It’s hard to believe that Shovel Knight is already several years old, and yet it still feels surprisingly fresh and fun. That said, it’s also created a really neat legacy between the original game, its many spin-off DLC packs, and with Shovel Knight Pocket Dungeon, which added some groovy roguelite puzzle elements into the mix.
Now we have Shovel Knight Dig, a game that combines platforming action with elements from Downwell and Mr. Driller to create a worthwhile follow-up. Developed by Nitrome, it’s just as worthwhile an endeavour as the original game, and well worth, ahem, digging into. Oh, look, now we’ve dug ourselves into a pun hole. Well, might as well keep going.
Shovel Knight’s Gotta Start Somewhere
The game focuses on a villain named Drill Knight, who’s dug into the deep underground alongside his henchdiggers to see if they can find a hidden treasure. The problem is they’ve created a large hole in the ground, creating a dangerous situation for those above it. It’s up to the would-be shoveler to, ahem, dig in and see what’s happening.
The Mr. Driller/Downwell style element comes from starting on the surface and digging your way downward. Along the way, you’ll defeat enemies, bounce off of platforms and collect gems. The further you dig, the more you’ll get; and the more opportunities you have to buy cool upgrades that can help you on your run.
However, you shouldn’t dilly-dally. The thing about Shovel Knight Dig is that you have to keep moving. Otherwise, a huge drill saw will come along and hunt you down until you reach the next zone, which is kind of a safe point. So you’ll have to think on the fly as each new set of levels changes.
It’s a remarkably designed game, backed by solid controls that prevent you from making too many mistakes, aside from human error. The dig mechanics are excellent, and they really come into play in later parts of the stage, where you have to find solutions to find the next best route. It’s really cool, and provides a “live as you learn” technique that you can master with future runs. We totally, ahem, dig it.
We Dig the Graphics Too (We Just Can’t Stop With These Puns)
While we’re at it, let’s talk about Nitrome’s charming presentation.
The visuals are great, along the lines of what Shovel Knight initially offered, but with a little bit of polish here and there. The ever-changing levels provide a nice touch, and it’s great to see hidden things that you can try and go back for – provided you don’t have a giant killsaw coming after you, of course. The other characters are just as enjoyable, and even provide a good sense of humor as you make your way towards another run.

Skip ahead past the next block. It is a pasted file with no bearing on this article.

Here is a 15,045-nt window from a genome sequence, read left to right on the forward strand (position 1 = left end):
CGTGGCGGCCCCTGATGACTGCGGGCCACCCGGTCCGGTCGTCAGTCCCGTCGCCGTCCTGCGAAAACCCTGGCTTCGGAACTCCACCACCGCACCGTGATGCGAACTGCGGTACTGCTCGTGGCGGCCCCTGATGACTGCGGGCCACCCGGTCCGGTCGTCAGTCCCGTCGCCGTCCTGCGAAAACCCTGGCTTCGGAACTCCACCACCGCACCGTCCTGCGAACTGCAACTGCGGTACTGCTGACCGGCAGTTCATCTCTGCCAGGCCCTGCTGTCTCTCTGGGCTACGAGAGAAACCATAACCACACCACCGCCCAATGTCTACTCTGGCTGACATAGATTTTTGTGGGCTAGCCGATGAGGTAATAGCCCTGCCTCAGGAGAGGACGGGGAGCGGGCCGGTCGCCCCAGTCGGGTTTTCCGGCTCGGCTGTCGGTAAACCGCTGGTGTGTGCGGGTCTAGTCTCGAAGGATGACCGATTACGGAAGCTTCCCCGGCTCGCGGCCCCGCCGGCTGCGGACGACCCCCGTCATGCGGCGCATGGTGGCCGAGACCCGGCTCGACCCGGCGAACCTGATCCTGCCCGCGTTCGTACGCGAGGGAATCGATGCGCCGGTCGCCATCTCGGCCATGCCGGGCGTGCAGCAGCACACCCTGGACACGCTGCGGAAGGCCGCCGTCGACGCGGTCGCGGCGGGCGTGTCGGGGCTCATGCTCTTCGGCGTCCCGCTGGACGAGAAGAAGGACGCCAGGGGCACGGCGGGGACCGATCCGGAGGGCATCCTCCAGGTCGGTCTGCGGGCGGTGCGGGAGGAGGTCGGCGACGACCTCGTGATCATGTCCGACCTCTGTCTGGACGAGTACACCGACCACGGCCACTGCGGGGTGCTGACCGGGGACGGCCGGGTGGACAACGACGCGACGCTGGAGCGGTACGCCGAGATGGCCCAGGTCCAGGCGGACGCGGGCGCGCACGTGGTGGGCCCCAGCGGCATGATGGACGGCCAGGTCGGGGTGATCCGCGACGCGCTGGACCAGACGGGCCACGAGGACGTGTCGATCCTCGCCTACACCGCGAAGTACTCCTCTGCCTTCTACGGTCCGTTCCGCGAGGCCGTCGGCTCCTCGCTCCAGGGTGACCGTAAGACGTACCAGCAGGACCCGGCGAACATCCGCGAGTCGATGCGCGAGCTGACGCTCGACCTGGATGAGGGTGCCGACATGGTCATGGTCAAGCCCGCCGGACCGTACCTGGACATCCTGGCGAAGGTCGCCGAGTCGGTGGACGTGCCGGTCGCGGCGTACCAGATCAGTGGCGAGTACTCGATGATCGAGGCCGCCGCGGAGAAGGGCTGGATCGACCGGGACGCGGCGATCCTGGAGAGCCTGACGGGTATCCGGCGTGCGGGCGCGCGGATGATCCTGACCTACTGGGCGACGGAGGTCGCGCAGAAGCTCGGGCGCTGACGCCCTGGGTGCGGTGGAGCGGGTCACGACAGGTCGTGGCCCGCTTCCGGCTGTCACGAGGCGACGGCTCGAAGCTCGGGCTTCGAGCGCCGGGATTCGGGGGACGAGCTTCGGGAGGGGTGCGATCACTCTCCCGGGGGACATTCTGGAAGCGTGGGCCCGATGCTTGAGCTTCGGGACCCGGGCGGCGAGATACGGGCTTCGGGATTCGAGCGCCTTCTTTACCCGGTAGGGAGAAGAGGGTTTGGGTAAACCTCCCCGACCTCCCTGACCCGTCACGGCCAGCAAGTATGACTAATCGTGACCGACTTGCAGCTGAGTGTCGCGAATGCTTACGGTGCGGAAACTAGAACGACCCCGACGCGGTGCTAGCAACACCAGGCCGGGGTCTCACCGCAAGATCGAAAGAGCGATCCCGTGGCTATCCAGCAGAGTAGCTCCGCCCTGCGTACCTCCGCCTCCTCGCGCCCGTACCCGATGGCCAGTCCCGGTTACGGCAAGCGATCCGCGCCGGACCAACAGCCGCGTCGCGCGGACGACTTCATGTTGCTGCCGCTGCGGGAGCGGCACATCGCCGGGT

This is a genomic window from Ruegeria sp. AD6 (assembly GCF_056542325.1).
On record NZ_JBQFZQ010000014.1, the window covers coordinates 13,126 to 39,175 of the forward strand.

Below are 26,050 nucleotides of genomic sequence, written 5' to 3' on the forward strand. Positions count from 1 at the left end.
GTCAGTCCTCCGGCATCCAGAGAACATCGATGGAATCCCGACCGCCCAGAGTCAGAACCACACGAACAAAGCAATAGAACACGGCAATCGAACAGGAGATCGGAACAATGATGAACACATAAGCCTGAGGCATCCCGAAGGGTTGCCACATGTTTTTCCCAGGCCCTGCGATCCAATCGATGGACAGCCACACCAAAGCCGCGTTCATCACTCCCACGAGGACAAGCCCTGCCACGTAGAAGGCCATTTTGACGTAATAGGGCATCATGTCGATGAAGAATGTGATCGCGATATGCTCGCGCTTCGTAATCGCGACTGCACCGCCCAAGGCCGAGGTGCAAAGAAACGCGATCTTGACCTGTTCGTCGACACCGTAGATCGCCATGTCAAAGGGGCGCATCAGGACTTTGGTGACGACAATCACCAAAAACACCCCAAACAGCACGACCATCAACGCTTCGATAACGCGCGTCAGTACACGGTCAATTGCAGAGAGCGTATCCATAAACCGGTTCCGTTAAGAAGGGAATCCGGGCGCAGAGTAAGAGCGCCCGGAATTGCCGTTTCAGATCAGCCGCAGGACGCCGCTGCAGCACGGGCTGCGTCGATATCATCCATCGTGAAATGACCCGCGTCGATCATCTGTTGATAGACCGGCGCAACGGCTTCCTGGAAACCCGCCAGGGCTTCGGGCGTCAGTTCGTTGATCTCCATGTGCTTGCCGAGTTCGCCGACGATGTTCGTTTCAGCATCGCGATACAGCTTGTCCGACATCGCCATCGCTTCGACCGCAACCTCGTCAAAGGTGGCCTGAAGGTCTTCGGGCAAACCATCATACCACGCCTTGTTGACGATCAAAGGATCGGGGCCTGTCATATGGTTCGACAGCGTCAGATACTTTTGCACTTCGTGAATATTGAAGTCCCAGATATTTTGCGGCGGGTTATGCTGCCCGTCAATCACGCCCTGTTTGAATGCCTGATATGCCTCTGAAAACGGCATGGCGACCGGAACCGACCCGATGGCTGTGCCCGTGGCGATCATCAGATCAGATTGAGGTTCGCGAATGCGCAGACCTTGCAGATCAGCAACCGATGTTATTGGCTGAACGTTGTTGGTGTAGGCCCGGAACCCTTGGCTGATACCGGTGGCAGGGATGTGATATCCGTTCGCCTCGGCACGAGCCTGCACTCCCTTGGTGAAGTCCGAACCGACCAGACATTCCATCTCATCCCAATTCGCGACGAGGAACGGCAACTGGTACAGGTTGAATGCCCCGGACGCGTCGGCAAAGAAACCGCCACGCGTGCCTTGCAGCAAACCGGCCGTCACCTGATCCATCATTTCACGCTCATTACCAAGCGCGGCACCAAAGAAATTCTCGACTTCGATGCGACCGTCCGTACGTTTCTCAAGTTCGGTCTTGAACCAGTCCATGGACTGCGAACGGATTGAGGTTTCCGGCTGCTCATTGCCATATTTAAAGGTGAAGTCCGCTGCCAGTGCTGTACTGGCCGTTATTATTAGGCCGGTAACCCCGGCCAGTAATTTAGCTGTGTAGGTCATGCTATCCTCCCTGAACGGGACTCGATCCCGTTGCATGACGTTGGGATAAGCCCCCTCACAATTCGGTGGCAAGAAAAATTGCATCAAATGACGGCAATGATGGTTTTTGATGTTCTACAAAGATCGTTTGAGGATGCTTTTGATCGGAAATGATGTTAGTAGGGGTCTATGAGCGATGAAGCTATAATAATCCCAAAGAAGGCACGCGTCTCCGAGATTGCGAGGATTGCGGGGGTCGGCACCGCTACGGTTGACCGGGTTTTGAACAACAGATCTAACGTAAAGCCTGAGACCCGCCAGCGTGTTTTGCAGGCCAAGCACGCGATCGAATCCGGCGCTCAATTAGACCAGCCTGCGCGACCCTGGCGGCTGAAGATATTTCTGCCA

Also, the music is top-notch, along the lines of the original Shovel Knight’s soundtrack; and though there isn’t much to the sound effects (no voicework or anything), it maintains the status quo of what the original game did with its classy soundtrack and effects. In other words, it’s something you’d totally find in the NES/SNES era – and we’re cool with that.
Unearth This Treasure For Your Library Today
Even with its somewhat short length (runs don’t last incredibly long, like the original game), Shovel Knight Dig is a terrific follow-up for the original game. Its gameplay is fast, challenging and fun to play; and the stuff you can unlock will keep you coming back for more with future runs. Throw in a presentation that can’t be beat, and you have another winner in the growing line of Shovel Knight games. Seriously, what genre can Yacht Club Games cover next? We’re smelling a Shovel Knight RPG on the horizon, Zelda style.
The Bottom Line:
Even with its shortened length, Shovel Knight Dig is just as much fun as the original game. And its varying levels and fun incentives make future excursions all the more worth it.
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